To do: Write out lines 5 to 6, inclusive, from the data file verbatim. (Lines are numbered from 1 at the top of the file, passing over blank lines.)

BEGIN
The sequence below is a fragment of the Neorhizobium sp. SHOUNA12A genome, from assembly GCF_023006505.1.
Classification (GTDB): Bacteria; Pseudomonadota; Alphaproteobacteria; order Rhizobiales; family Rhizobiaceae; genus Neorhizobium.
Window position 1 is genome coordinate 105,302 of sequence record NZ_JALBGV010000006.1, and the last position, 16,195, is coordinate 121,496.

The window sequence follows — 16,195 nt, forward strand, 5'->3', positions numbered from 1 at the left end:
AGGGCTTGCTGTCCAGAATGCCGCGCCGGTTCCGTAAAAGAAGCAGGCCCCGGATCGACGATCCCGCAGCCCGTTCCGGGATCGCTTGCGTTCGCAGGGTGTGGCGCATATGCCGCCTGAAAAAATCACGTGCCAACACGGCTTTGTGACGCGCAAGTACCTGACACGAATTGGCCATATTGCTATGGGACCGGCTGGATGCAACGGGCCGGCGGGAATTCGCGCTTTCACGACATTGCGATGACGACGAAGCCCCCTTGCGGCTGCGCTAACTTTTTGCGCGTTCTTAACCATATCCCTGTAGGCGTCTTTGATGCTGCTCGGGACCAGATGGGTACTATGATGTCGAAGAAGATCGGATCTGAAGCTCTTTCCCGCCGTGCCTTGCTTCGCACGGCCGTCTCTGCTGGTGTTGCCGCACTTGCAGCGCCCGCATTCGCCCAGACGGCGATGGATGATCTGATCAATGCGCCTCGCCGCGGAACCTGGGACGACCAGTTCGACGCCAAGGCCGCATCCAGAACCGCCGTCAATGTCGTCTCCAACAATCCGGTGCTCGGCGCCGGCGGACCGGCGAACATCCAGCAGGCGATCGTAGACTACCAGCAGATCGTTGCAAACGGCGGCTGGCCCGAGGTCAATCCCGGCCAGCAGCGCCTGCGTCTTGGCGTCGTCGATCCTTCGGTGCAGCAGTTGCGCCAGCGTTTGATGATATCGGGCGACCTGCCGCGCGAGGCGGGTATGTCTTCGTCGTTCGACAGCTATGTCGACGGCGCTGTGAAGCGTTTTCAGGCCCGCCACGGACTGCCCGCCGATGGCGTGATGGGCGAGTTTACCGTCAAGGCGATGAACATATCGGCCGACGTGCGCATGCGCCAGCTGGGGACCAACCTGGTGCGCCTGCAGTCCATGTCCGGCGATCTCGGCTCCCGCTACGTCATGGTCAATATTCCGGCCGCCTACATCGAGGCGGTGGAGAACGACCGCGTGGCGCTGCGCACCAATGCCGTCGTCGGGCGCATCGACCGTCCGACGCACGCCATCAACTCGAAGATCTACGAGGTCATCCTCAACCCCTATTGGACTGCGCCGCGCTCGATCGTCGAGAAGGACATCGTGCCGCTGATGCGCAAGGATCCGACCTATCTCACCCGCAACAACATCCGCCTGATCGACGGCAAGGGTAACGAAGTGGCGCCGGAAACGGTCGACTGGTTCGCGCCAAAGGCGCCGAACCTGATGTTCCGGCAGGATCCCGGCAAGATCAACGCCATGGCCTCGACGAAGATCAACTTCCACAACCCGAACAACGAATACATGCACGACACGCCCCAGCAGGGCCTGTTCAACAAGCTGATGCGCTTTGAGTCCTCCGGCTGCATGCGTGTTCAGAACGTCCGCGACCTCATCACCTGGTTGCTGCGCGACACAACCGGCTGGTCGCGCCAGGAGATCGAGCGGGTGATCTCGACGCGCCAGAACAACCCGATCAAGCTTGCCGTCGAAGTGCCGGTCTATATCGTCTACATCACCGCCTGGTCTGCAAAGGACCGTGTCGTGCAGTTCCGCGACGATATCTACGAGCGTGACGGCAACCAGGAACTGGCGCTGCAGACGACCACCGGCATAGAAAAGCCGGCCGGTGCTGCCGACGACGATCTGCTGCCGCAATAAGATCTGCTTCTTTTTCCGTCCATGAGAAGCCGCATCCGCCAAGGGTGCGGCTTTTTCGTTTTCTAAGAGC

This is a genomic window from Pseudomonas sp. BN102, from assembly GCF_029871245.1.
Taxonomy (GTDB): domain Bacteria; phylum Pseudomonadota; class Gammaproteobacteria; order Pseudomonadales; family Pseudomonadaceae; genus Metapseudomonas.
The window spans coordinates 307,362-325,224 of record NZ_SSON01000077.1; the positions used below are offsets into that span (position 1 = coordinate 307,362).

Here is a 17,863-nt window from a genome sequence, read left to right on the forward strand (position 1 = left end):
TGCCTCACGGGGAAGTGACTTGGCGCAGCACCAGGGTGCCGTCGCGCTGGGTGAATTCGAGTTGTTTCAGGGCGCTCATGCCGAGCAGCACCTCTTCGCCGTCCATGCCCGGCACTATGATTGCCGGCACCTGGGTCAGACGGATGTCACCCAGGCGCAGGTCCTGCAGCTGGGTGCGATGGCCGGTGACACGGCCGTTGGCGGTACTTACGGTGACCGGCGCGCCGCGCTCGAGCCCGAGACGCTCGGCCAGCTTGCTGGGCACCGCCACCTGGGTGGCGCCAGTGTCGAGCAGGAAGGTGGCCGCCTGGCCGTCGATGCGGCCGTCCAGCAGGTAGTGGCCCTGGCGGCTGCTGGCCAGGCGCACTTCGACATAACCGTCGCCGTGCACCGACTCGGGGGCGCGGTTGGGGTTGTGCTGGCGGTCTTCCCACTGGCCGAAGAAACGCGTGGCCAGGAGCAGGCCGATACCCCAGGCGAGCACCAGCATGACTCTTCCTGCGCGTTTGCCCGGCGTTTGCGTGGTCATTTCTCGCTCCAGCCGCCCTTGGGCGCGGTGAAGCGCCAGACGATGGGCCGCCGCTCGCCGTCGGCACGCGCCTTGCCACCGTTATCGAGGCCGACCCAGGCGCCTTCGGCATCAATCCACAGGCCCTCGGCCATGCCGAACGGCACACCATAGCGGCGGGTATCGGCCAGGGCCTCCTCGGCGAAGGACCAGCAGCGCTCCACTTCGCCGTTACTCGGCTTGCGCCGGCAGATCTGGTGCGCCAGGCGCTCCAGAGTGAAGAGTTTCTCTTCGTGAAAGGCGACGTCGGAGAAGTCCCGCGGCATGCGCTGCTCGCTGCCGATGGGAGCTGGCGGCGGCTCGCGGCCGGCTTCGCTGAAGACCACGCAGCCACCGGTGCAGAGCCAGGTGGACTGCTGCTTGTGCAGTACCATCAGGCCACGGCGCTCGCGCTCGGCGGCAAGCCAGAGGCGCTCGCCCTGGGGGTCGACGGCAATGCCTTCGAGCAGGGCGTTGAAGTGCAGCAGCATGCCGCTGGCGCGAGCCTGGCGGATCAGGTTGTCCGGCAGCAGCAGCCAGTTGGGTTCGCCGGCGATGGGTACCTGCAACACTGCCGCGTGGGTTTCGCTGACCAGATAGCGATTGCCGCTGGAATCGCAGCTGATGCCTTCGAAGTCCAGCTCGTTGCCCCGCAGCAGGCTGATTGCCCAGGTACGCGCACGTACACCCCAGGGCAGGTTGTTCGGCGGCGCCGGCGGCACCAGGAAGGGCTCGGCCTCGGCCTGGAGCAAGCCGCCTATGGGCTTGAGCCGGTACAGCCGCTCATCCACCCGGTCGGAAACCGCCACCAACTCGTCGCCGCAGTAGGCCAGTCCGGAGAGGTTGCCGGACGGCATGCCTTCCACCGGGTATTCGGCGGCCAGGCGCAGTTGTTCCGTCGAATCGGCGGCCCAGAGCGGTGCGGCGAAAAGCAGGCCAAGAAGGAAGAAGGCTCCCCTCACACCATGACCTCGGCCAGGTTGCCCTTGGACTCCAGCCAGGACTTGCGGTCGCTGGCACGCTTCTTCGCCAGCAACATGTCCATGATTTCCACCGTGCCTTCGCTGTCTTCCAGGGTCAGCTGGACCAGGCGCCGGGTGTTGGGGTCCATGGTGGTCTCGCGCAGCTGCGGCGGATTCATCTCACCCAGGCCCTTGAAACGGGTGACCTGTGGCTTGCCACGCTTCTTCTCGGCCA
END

AGGGCTTGCTGTCCAGAATGCCGCGCCGGTTCCGTAAAAGAAGCAGGCCCCGGATCGACGATCCCGCAGCCCGTTCCGGGATCGCTTGCGTTCGCAGGGTGTGGCGCATATGCCGCCTGAAAAAATCACGTGCCAACACGGCTTTGTGACGCGCAAGTACCTGACACGAATTGGCCATATTGCTATGGGACCGGCTGGATGCAACGGGCCGGCGGGAATTCGCGCTTTCACGACATTGCGATGACGACGAAGCCCCCTTGCGGCTGCGCTAACTTTTTGCGCGTTCTTAACCATATCCCTGTAGGCGTCTTTGATGCTGCTCGGGACCAGATGGGTACTATGATGTCGAAGAAGATCGGATCTGAAGCTCTTTCCCGCCGTGCCTTGCTTCGCACGGCCGTCTCTGCTGGTGTTGCCGCACTTGCAGCGCCCGCATTCGCCCAGACGGCGATGGATGATCTGATCAATGCGCCTCGCCGCGGAACCTGGGACGACCAGTTCGACGCCAAGGCCGCATCCAGAACCGCCGTCAATGTCGTCTCCAACAATCCGGTGCTCGGCGCCGGCGGACCGGCGAACATCCAGCAGGCGATCGTAGACTACCAGCAGATCGTTGCAAACGGCGGCTGGCCCGAGGTCAATCCCGGCCAGCAGCGCCTGCGTCTTGGCGTCGTCGATCCTTCGGTGCAGCAGTTGCGCCAGCGTTTGATGATATCGGGCGACCTGCCGCGCGAGGCGGGTATGTCTTCGTCGTTCGACAGCTATGTCGACGGCGCTGTGAAGCGTTTTCAGGCCCGCCACGGACTGCCCGCCGATGGCGTGATGGGCGAGTTTACCGTCAAGGCGATGAACATATCGGCCGACGTGCGCATGCGCCAGCTGGGGACCAACCTGGTGCGCCTGCAGTCCATGTCCGGCGATCTCGGCTCCCGCTACGTCATGGTCAATATTCCGGCCGCCTACATCGAGGCGGTGGAGAACGACCGCGTGGCGCTGCGCACCAATGCCGTCGTCGGGCGCATCGACCGTCCGACGCACGCCATCAACTCGAAGATCTACGAGGTCATCCTCAACCCCTATTGGACTGCGCCGCGCTCGATCGTCGAGAAGGACATCGTGCCGCTGATGCGCAAGGATCCGACCTATCTCACCCGCAACAACATCCGCCTGATCGACGGCAAGGGTAACGAAGTGGCGCCGGAAACGGTCGACTGGTTCGCGCCAAAGGCGCCGAACCTGATGTTCCGGCAGGATCCCGGCAAGATCAACGCCATGGCCTCGACGAAGATCAACTTCCACAACCCGAACAACGAATACATGCACGACACGCCCCAGCAGGGCCTGTTCAACAAGCTGATGCGCTTTGAGTCCTCCGGCTGCATGCGTGTTCAGAACGTCCGCGACCTCATCACCTGGTTGCTGCGCGACACAACCGGCTGGTCGCGCCAGGAGATCGAGCGGGTGATCTCGACGCGCCAGAACAACCCGATCAAGCTTGCCGTCGAAGTGCCGGTCTATATCGTCTACATCACCGCCTGGTCTGCAAAGGACCGTGTCGTGCAGTTCCGCGACGATATCTACGAGCGTGACGGCAACCAGGAACTGGCGCTGCAGACGACCACCGGCATAGAAAAGCCGGCCGGTGCTGCCGACGACGATCTGCTGCCGCAATAAGATCTGCTTCTTTTTCCGTCCATGAGAAGCCGCATCCGCCAAGGGTGCGGCTTTTTCGTTTTCTAAGAGC

This is a genomic window from Pseudomonas sp. BN102, from assembly GCF_029871245.1.